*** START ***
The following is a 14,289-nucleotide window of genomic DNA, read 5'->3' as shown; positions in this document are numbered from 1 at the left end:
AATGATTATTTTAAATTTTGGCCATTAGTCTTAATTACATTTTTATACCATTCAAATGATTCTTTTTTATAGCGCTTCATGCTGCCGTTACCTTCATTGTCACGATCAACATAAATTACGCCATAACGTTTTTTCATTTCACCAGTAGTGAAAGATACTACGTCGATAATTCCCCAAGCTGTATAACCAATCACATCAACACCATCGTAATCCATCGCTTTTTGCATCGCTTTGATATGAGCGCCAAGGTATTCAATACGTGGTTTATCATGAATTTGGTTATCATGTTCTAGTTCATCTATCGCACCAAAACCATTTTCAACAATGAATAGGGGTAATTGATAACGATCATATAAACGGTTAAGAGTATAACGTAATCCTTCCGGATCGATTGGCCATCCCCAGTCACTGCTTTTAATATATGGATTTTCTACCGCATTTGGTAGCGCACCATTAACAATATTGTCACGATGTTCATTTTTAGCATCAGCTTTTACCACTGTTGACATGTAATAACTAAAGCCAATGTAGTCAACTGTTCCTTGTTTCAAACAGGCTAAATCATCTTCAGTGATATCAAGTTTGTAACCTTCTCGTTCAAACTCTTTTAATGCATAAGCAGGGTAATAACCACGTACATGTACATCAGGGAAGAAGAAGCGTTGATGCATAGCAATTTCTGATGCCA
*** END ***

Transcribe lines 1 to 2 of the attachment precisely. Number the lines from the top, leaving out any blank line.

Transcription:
The following is a 14,289-nucleotide window of genomic DNA, read 5'->3' as shown; positions in this document are numbered from 1 at the left end:
AATGATTATTTTAAATTTTGGCCATTAGTCTTAATTACATTTTTATACCATTCAAATGATTCTTTTTTATAGCGCTTCATGCTGCCGTTACCTTCATTGTCACGATCAACATAAATTACGCCATAACGTTTTTTCATTTCACCAGTAGTGAAAGATACTACGTCGATAATTCCCCAAGCTGTATAACCAATCACATCAACACCATCGTAATCCATCGCTTTTTGCATCGCTTTGATATGAGCGCCAAGGTATTCAATACGTGGTTTATCATGAATTTGGTTATCATGTTCTAGTTCATCTATCGCACCAAAACCATTTTCAACAATGAATAGGGGTAATTGATAACGATCATATAAACGGTTAAGAGTATAACGTAATCCTTCCGGATCGATTGGCCATCCCCAGTCACTGCTTTTAATATATGGATTTTCTACCGCATTTGGTAGCGCACCATTAACAATATTGTCACGATGTTCATTTTTAGCATCAGCTTTTACCACTGTTGACATGTAATAACTAAAGCCAATGTAGTCAACTGTTCCTTGTTTCAAACAGGCTAAATCATCTTCAGTGATATCAAGTTTGTAACCTTCTCGTTCAAACTCTTTTAATGCATAAGCAGGGTAATAACCACGTACATGTACATCAGGGAAGAAGAAGCGTTGATGCATAGCAATTTCTGATGCCA